ND v GD 2021 EWFC 53 (14 June 2021) Peel J[2].

Inherited wealth by H during marriage - W with life shortening illness - clean break or not - needs.

This case attracted my attention because:-

  • of the succinct way that the judge recites the law on financial remedy briefly citing circa 20 decided cases.  Paragraphs 76 to 112 are worth reading if you want a quick revision course in financial remedy.  I will not repeat much of them here, but on reflection it is the principal reason for alerting the reader to this case and
  • it is not a mega money case.

The judge described the facts and balancing factors as:-

  • H and W were married for 23 years. W is aged 54 and H 59. They have two children at university who stay with W during holidays, described as important to them.
  • The bulk of assets (£3.2m) were inherited by H 5 years prior to separation, and the family home was valued at £450k.  There were inheritance debts, and a legal services debt.  Net assets were £2.6m.  H’s earned income was minimal, W relied on the state and an income fund ceasing when she was 60.
  • Shortly after separation in late 2018 (probably a month or two), W was diagnosed with a form of Alzheimers, shortening her life expectancy to between 5-10 years, thereby presenting medical and care needs;  she was represented by a litigation friend.  On separation W moved to rented accommodation and then into a cottage purchased in 2017 by H using inherited funds (thereby bringing that property into the ‘marital funds’ category).

Of immediate concern to the judge was that the difference between the parties offers was £450,000 and costs were £483,000, representing 18% of assets.

W sought £1.2m, ie £700,000 for housing and £500k for income needs, the judge accepting W’s evidence that she is not a big spender, is frugal and anxious about money.

Praise was given to counsel (as it always should be lol) ’They provided me with a single composite asset schedule, and a single chronology’. 

Peel J referred to para 4.6 of PD27A, which should be of interest to local practitioners:-

Below High Court level:
a) The asset schedule should be in a single, composite document, - Peel J ‘which I take to mean that it must be so absent good reason’.
b) The preliminary documents at final hearing shall (which is synonymous with must) be in single, composite documents, and at other hearings shall be in such form so far as practicable.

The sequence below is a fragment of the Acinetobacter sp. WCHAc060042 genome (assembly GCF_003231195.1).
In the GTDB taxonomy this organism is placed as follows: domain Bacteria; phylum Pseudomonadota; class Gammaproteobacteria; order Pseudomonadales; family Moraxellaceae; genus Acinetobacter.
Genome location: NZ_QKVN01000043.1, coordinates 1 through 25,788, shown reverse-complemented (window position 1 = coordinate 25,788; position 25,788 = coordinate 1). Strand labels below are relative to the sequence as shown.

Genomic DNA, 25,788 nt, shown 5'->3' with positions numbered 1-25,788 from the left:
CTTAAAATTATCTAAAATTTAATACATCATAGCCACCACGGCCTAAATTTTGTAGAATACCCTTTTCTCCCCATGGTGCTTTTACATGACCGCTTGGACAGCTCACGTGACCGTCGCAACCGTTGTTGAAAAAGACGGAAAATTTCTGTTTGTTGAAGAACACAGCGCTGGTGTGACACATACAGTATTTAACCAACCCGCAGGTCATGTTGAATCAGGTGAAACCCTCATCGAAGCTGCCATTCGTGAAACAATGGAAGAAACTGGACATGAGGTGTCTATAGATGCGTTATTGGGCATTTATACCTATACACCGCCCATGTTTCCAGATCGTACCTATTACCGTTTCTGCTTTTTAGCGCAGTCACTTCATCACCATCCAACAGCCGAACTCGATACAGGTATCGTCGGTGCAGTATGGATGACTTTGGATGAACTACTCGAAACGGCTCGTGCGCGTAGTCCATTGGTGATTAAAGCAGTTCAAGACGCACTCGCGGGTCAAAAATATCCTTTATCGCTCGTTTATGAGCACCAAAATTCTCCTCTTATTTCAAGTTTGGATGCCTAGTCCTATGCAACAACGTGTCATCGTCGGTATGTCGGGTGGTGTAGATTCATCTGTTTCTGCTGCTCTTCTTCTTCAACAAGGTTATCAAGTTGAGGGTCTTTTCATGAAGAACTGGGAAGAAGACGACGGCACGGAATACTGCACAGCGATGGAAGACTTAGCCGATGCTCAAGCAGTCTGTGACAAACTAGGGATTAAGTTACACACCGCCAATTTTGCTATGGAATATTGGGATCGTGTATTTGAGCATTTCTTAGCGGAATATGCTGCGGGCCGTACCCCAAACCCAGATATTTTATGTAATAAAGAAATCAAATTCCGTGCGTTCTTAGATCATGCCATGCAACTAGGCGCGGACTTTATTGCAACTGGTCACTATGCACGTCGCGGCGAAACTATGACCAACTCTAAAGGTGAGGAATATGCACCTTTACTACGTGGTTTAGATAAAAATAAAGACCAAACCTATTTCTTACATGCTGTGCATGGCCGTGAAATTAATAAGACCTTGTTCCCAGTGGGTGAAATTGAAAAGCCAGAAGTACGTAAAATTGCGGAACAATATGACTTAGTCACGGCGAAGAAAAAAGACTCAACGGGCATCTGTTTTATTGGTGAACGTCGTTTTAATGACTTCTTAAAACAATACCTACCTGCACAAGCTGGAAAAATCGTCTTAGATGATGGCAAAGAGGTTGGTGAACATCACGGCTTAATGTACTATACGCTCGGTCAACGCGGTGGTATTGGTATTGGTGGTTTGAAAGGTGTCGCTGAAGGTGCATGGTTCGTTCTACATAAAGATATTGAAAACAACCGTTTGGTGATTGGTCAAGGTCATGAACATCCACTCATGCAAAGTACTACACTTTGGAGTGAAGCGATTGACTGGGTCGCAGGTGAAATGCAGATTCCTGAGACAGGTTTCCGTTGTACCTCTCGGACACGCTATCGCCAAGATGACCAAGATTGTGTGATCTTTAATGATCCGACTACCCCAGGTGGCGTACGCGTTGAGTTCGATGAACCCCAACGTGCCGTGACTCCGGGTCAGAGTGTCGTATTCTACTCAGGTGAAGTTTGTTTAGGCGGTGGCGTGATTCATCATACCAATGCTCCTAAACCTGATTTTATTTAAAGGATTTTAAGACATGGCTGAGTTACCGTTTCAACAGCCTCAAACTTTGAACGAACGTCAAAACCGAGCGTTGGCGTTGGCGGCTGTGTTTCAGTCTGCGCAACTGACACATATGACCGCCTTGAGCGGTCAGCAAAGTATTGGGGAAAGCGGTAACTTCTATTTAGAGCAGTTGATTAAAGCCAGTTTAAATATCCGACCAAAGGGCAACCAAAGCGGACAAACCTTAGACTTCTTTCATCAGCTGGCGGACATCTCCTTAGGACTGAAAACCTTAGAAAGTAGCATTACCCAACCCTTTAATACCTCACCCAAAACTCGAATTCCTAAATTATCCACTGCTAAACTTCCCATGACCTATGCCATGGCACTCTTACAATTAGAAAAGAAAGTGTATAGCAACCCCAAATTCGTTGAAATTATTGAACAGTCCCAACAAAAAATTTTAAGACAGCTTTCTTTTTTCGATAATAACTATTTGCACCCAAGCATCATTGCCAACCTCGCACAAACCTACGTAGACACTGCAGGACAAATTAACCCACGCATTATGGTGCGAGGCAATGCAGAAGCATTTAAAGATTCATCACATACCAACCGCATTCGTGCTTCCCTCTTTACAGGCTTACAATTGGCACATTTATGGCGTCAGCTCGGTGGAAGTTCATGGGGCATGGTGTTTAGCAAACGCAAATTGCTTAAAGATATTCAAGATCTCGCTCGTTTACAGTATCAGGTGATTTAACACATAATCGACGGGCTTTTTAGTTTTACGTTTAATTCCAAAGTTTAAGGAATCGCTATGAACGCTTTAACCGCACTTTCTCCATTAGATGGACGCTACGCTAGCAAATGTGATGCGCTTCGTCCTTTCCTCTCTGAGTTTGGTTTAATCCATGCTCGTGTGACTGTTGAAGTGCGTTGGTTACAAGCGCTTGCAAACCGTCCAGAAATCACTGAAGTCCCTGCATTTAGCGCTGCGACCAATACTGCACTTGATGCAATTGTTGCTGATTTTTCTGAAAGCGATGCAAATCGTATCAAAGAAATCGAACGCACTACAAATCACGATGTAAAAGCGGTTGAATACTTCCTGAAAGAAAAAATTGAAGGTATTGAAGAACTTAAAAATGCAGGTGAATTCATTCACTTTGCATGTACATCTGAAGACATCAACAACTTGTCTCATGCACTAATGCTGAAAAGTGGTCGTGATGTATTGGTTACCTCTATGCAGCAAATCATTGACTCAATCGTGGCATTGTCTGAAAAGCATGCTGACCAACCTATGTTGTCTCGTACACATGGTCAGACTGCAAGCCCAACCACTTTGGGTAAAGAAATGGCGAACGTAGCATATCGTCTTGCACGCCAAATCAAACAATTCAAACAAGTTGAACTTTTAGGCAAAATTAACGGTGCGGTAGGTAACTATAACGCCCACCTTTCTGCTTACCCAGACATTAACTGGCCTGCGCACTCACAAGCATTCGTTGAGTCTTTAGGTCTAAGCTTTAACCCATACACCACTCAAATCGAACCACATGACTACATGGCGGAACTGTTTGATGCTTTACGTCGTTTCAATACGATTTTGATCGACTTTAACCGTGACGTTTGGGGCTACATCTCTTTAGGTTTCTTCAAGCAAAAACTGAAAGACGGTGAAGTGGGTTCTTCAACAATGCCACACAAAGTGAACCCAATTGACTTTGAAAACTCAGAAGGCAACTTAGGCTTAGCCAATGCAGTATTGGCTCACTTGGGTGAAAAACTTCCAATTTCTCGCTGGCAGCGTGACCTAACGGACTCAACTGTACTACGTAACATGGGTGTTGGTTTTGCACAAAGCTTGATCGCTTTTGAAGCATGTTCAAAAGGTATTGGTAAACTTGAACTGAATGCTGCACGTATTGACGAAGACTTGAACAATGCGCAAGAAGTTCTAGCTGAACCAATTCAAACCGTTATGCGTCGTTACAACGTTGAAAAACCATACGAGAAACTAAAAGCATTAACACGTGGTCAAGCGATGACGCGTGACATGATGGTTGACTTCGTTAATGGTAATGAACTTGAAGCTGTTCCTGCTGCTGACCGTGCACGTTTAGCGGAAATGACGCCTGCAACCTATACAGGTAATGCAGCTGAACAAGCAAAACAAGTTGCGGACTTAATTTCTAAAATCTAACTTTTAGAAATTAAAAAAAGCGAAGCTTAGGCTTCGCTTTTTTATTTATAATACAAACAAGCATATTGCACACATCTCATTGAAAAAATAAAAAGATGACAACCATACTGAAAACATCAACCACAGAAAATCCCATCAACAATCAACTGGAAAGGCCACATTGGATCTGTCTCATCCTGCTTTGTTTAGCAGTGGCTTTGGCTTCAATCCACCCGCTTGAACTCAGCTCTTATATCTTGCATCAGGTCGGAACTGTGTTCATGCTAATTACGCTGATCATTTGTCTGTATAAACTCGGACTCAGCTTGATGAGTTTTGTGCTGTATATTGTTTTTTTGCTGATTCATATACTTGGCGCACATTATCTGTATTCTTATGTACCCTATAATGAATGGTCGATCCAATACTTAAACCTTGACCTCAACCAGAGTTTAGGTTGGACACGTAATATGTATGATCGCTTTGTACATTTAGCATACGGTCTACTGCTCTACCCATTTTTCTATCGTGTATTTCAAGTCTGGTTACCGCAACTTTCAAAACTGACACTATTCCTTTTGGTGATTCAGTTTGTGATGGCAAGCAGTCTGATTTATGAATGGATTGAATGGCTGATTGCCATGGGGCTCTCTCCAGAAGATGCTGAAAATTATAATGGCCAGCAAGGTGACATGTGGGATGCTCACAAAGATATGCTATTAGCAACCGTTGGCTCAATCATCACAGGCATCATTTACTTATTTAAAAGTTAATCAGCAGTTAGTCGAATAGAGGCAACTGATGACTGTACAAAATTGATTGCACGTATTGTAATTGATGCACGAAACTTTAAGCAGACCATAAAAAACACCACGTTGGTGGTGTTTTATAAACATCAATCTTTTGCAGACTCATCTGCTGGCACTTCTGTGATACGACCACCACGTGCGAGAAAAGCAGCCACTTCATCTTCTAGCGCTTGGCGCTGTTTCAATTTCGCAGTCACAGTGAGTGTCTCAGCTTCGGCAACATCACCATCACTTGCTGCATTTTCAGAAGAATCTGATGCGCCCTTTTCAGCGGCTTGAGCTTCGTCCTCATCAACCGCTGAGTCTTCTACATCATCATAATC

The judge said ‘I would expect advocates to adhere rigorously to these requirements.  It is unacceptable for the parties and their lawyers to ignore them.  Compliance may be burdensome, but that is no excuse and is necessary in the interests of proper use of judicial and court time’.

The judge decided W needed £650k for housing and an income fund of £300,000, leaving it up to her how much she decided to spend on housing.

In considering a clean break Peel J uttered:-

‘I have carefully considered whether instead of a capitalised income fund of £300,000, I should order ongoing periodical payments. The superficial advantages would be (i) to enable the court to calibrate the level of payment depending upon care requirements and (ii) to avoid the risk of overpayment in the event that W, to put it bluntly, dies well before her expected life expectancy leaving a large part of the fund intact’.

‘I am quite satisfied that such an approach would be wrong in this case. A clean break is highly desirable. There is some tension between the parties, and I do not consider that W is strong enough to cope with the ongoing stress of financial and legal links. A periodical payments order could be subject to multiple applications to court because there are so many variables in care requirements; the expense and emotional toll would be heavy. There has been far too much litigation already and it would be inimical to W's health’.

Dealing with costs, although H had been ‘below par’ dealing with the litigation and tardy in making an offer, the judge decided no order on the basis that W’s costs had been largely paid by H by way of a legal services order and he had built that into calculations.

As I said in opening, the references to case law are worth glancing through and I found them refreshingly and concisely stated.  I have a saying ‘If you can’t express yourself simply, you don’t know what you’re talking about’, with which you may or may not agree !